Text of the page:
Following these very informative sessions on definitions, Dr. Larsen asked if any members of the business community had issues based on what was presented that they wanted to share. Megen Ralphs of Align, a defense manufacturer in Cedar City, discussed her rapidly changing workforce. Essentially, as their workforce as aging, Align is experiencing a loss of a very experienced workforce as a younger, but inexperienced cohort comes in. The latter brings more diversity, but there is a challenge in ensuring that as that happens the culture fosters collaboration between the two groups, especially so that valuable knowledge is transferred. Meanwhile, Marshall Hagen, Sales and Business Development Manager at (and a UAMMI board member) stated that he thinks that for his firm to enhance DEIBA generally, but diversity in particular, the firm is looking at where they hire. Sandra Brown, of Living and Aging with Pride would like to see more about aging and inclusion of older adults in overall DEIBA discussions.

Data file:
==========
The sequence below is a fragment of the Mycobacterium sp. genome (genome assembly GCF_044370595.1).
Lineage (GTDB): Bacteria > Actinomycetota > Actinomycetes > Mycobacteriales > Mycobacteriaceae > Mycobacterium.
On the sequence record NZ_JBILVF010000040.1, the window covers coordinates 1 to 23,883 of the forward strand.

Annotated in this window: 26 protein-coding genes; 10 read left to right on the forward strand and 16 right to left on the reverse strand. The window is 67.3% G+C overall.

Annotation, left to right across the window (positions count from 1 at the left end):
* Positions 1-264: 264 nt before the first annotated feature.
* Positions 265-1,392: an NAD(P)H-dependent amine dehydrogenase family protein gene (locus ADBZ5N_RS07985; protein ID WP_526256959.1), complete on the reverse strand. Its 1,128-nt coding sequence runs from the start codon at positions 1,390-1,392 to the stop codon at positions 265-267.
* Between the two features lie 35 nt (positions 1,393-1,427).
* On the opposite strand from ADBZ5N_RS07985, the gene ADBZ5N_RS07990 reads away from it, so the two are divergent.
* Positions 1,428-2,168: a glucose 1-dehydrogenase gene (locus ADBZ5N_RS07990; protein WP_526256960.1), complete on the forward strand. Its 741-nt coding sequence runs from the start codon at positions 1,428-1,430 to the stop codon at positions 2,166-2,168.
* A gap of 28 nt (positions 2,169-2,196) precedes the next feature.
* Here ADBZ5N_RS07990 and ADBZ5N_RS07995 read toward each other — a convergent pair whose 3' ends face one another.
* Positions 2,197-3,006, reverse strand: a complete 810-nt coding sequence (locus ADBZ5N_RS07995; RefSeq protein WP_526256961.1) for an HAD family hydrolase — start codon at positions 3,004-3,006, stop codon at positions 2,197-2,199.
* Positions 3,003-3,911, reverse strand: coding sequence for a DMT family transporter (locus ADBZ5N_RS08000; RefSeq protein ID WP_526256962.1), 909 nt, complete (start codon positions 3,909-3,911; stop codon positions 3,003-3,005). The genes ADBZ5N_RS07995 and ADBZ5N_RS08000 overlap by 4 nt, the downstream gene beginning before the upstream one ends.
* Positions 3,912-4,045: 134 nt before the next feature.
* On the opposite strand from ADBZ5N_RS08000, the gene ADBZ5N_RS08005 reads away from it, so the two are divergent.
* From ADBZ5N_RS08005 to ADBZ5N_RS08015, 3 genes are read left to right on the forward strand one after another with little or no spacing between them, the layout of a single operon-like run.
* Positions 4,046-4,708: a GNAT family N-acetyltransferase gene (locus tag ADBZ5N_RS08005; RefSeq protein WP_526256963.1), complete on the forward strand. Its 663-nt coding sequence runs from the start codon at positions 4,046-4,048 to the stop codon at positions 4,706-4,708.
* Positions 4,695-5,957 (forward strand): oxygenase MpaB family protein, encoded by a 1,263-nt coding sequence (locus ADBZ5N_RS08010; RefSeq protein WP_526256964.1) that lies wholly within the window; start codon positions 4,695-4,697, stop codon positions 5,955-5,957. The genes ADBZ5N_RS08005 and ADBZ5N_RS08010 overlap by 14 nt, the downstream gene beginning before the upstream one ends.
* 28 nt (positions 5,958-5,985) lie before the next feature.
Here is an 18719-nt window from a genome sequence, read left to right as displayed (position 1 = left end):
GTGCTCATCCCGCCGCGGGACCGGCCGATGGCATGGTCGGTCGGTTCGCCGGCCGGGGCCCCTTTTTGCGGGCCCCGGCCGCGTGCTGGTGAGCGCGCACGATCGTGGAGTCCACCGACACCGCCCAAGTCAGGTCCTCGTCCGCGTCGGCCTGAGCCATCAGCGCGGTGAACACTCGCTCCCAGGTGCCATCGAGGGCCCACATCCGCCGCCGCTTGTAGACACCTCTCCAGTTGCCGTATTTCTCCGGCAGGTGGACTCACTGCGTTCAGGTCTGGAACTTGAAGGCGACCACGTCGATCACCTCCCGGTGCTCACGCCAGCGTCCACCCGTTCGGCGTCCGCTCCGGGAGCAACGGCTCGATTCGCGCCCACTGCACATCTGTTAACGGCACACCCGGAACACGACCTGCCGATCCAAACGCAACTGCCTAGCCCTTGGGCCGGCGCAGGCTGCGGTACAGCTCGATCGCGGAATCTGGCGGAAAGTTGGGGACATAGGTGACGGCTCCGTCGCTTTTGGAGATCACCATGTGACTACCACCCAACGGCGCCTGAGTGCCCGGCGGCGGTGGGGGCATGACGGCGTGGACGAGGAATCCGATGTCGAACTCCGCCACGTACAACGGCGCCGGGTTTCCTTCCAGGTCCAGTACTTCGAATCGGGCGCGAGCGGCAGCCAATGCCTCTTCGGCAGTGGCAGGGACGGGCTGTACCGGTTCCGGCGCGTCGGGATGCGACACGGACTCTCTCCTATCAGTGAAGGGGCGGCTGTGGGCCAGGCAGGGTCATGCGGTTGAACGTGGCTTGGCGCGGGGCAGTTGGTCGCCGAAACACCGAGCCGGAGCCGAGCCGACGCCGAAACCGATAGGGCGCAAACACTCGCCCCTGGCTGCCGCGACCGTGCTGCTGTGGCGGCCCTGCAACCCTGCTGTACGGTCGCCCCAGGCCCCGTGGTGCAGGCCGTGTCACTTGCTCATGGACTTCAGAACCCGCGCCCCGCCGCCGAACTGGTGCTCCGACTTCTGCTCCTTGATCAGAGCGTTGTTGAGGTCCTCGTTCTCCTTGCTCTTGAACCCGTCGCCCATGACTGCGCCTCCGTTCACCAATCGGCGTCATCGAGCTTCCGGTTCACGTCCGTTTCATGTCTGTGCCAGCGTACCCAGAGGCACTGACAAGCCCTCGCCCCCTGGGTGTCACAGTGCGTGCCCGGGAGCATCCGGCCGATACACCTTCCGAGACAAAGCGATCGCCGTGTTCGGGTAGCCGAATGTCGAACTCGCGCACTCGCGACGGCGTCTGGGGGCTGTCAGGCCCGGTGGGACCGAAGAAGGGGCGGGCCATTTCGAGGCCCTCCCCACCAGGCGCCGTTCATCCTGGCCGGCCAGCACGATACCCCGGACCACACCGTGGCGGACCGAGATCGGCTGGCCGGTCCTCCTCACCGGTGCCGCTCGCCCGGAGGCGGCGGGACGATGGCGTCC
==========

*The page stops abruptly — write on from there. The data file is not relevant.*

Dr. Angela Trego, UAMMI’s Diversity, Equity and Inclusion specialist, was then asked to help the Roundtable participants take the day’s learning and guide them towards next steps. Her first recommendation is that, now that definitions were understood, participants should think about metrics around these, how to measure the different components of DEIBA. Secondly, decision-makers can turn the definitions into actions.
The UAMMI team is already planning its third roundtable in the DEIBA series and will announce the date soon. Dr. Larsen stated that the session will specifically provide DEIBA organizations with ways to create awareness and understanding of workforce and supplier requirements with advanced manufacturing companies.